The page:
Water Water Everywhere, But Not a Drop to Drink
At JLF Houston 2022, bestselling author Varsha Bajaj discussed her compelling middle-grade novel, ‘Thirst’. Bajaj's book is a poignant take on class, wealth, and equity around the disparity of water in the suburbs of Mumbai, India. During this session, Bajaj was in conversation with writer and civic leader, Andrea White.
Bajaj worked as a therapist at an intervention clinic in a poor neighborhood of Mumbai, and after she realized that theoretical knowledge and evaluation tests would not serve her well, she “decided to share roti and sabzi with the clients in the clinic, and to hear their stories”. This, Bajaj said, “helped me to bond, it helped me to understand… I have wanted to write about them…”. In 2020, when we were hit by the coronavirus pandemic and shut down inside our homes, she decided to seize the opportunity to write about the plight of those facing water scarcity in the slums of Mumbai.
More than seven hundred million people on our planet do not have the access to clean drinking water and Bajaj’s New York Times bestselling work narrates the tale of water scarcity faced by millions through the eyes of a ‘spunky’ protagonist, Minnie, a twelve-year-old, who believes that everybody should have access to water. The story shows how Minnie overcomes her doubts and insecurities and evolves into a confident woman. Bajaj saw the stories of many Indian women in Minnie and she noted that despite all odds, women emerge strong, and are determined, “so determined that history would be different…for their daughters”.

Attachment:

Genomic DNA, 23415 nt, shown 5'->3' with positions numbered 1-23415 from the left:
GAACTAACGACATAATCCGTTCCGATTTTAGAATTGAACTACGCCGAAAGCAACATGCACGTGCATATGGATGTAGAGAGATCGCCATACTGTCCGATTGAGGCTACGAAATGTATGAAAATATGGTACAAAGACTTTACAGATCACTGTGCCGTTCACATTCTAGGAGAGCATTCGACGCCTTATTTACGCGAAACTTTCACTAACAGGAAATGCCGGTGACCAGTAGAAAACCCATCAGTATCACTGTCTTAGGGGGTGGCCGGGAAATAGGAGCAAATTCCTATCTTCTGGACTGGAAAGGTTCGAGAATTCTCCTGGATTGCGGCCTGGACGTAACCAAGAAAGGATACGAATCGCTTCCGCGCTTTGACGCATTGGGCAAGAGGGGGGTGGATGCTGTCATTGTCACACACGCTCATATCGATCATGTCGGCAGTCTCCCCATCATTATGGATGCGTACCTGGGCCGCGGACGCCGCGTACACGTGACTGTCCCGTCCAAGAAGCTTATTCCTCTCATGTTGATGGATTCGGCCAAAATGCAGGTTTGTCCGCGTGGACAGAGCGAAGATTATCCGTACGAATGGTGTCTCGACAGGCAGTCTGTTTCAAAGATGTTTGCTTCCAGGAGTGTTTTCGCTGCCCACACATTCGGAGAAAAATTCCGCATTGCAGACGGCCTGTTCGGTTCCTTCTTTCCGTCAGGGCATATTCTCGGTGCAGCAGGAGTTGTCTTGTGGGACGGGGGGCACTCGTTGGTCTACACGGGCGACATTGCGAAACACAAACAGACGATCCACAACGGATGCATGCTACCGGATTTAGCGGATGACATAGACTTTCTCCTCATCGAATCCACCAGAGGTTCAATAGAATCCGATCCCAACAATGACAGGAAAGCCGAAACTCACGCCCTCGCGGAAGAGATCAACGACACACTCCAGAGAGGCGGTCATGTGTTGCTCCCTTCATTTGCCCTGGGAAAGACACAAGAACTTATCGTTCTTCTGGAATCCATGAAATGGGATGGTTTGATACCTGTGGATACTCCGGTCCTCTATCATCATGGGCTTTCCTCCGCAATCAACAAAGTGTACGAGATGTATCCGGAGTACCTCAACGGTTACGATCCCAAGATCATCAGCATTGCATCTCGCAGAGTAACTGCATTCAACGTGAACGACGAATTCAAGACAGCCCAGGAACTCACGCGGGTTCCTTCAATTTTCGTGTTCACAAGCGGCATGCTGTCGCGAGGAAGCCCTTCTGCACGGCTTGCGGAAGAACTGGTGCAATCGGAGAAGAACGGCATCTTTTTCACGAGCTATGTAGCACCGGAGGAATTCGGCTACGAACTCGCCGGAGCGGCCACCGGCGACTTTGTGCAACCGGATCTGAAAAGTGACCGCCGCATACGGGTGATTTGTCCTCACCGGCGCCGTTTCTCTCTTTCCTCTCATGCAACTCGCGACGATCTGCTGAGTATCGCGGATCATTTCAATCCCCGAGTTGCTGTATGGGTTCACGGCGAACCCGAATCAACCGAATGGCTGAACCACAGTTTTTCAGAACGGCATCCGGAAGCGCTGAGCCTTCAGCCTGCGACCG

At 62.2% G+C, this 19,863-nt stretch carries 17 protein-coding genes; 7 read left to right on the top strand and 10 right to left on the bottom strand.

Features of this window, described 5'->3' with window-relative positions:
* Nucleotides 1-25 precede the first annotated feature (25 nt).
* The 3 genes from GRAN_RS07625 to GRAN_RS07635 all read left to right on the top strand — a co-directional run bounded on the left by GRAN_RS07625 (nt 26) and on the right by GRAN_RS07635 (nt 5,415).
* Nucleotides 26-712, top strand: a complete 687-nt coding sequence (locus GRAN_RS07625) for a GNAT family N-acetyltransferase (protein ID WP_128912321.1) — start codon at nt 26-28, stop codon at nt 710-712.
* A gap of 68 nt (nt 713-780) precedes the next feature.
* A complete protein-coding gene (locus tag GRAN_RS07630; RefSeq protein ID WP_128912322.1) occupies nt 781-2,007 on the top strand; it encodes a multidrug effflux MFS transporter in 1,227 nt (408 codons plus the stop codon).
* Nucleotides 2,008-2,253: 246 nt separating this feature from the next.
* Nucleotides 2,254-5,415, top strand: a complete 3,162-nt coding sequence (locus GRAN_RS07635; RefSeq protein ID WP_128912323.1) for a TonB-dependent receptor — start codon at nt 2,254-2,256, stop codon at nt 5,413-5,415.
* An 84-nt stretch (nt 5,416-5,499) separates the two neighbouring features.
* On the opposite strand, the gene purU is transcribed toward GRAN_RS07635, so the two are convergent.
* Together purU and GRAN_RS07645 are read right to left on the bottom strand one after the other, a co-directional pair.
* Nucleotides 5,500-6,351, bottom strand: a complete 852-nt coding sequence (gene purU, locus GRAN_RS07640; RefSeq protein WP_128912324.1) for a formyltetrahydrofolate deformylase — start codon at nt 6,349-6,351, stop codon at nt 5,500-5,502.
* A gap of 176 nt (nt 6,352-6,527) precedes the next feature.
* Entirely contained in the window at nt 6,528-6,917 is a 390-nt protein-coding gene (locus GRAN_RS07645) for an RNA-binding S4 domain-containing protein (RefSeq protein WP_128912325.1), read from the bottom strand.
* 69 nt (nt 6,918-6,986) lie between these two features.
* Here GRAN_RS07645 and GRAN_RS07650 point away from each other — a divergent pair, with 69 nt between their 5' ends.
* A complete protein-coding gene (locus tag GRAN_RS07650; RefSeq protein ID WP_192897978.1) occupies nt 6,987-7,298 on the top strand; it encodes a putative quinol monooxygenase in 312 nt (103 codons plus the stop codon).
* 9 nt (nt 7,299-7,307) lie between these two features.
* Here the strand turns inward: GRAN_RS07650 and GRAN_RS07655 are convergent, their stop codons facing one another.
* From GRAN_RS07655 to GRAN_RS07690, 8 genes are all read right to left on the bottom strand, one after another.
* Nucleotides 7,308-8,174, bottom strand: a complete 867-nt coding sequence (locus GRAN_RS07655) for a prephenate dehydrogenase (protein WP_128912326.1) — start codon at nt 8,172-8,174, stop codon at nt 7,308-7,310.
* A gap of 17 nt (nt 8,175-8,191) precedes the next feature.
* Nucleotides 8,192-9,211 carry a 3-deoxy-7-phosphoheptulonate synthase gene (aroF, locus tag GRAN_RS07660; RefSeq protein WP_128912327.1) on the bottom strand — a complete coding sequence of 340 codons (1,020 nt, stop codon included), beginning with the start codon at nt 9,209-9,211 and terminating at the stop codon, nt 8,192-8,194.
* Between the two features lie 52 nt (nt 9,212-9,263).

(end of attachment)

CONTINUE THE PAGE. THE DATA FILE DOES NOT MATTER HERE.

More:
The title of the book, Thirst, “refers not just to thirst for water but thirst for opportunity, thirst for education, thirst for a chance”. In addition to the plight of the people facing water scarcity, the book is packed with a “beautiful story about Minnie finding her voice and having an impact on her community…” In that sense, it is also a coming-of-age novel, interspersed with poetry!
As a writer of novels oriented towards middle-grade students, Bajaj believes that kids are “probably the most discerning audience…they don’t give you a second chance…they roll their eyes and put the book away”. She shared her techniques, and the process of character formation - she keeps on working on her draft till the characters start to feel like her own kids.
Bajaj also expressed a heartfelt thanks as “to librarians and teachers”, she added that “our world is getting complicated…and there are endless distractions for young people and it’s becoming increasingly difficult to…bring them to the written page…to me they are the heroes…” As the session wrapped up, Bajaj shared some words of wisdom for budding writers: “If you want to write, read, read, read! But also be brave, because writing is both an act of faith and of bravery…”
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